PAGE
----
Book Review: “The House at Sea’s End”

The House at Sea’s End (Ruth Galloway #3), Elly Griffiths
originally published: 10 January 2012 (I read a review copy)
finished: 11 November 2011


The third in Ruth Galloway book is a wonderful addition to the series. There are several things I love about these books: the setting (bleak English coast), Ruth’s job (forensic anthropology), and the characters. They are regular human beings – no one is a super hero – they could be the people you see on the bus every morning, just going about their lives.


In this installment, Ruth is back from maternity leave and is juggling her feelings about new motherhood with going back to teaching and catching a new case. Griffiths neatly ties what’s going on to a previous point in Ruth’s past – giving us a little insight into Ruth’s present. I found the story line that ties back to World War II very interesting. Clearly the war is still on the minds of many Brits – much more than for Americans. There are some twists and turns, and I can never figure out who the criminal is, but it was a good ride.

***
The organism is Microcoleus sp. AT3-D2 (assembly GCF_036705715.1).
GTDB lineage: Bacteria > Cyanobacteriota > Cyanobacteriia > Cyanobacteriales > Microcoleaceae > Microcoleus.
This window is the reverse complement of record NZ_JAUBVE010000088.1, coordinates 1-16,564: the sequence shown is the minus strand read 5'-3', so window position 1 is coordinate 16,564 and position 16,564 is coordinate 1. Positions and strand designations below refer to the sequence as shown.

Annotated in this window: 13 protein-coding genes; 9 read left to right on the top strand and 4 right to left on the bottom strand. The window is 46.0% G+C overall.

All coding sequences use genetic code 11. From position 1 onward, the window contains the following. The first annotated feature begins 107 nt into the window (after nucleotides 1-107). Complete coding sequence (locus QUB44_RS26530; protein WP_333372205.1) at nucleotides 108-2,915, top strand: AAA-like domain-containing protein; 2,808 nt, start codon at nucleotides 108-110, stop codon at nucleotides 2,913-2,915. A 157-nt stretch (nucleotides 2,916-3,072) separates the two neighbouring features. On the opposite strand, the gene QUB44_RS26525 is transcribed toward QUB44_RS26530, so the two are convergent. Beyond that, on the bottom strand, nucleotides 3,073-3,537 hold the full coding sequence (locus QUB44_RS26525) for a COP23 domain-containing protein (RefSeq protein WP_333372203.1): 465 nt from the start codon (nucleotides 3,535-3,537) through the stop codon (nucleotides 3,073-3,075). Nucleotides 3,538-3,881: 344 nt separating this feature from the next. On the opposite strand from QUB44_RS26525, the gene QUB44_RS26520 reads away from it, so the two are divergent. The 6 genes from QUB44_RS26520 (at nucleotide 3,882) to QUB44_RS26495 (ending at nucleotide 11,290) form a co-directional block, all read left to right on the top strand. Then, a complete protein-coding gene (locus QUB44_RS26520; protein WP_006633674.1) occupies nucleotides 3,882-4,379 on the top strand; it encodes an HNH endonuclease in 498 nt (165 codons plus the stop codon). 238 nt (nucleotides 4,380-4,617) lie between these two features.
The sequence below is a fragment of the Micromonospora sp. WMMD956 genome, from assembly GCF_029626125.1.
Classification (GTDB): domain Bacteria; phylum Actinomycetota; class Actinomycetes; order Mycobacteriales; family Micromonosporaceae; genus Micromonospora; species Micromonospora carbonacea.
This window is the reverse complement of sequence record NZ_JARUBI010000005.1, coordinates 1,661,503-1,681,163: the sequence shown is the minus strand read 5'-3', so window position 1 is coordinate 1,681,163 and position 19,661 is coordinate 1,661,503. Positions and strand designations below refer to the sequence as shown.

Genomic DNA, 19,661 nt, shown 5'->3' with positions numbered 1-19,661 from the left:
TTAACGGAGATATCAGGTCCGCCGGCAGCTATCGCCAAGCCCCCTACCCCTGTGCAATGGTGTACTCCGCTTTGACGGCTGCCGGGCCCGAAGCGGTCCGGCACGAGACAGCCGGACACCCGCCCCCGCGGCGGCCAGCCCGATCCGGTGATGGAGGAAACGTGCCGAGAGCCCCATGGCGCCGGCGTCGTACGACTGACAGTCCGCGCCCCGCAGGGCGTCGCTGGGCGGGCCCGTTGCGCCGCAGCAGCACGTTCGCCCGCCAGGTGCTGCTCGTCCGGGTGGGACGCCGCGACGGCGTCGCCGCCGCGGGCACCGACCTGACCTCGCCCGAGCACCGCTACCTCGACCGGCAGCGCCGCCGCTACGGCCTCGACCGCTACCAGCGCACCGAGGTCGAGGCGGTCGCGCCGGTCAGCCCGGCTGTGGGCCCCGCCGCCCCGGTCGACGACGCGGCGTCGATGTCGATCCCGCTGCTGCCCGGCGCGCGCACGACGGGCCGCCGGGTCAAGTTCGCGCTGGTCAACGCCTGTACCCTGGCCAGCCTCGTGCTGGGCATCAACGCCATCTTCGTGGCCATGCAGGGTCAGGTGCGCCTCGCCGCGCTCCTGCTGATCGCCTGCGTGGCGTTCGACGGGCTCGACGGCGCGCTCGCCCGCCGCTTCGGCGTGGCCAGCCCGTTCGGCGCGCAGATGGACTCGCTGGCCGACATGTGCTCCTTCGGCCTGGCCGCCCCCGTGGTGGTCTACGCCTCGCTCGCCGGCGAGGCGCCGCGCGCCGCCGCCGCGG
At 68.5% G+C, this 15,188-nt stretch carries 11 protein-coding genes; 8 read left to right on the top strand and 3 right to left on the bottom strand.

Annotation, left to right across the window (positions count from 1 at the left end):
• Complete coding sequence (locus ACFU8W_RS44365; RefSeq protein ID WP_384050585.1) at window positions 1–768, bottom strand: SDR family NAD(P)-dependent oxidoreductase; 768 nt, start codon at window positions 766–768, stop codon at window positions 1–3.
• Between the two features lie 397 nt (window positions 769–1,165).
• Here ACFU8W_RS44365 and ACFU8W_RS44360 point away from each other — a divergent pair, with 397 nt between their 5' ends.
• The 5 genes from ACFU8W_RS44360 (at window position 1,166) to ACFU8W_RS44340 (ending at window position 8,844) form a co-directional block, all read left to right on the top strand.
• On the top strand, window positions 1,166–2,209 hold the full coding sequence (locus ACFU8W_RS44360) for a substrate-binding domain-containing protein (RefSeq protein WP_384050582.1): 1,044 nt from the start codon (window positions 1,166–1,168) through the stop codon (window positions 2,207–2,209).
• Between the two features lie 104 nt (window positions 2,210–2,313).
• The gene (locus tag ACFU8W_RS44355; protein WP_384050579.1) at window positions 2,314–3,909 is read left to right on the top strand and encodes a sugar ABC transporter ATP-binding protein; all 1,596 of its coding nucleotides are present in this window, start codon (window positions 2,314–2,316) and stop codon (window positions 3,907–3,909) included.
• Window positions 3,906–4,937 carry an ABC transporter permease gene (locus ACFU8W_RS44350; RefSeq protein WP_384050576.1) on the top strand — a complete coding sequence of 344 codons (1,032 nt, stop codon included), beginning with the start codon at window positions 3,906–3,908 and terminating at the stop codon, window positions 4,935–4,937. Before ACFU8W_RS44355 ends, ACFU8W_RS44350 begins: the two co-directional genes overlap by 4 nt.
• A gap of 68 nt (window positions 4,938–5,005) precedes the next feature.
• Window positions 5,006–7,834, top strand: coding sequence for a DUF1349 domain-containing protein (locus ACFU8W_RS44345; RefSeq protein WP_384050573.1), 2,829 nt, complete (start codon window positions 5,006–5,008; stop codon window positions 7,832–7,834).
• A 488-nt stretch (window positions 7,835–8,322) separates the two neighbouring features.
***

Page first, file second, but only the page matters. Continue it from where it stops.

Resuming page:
Griffiths is getting better and better at telling her stories. While I object to the way she constantly lets us know that Ruth is fat and feels badly about it, it’s clear that she does care about her main character. The other characters are developing as well. I hope Cathbad continues to show up, he’s great comic relief in his flowing cape. Well worth the time spent reading and I’m looking forward to Ruth’s next adventure.

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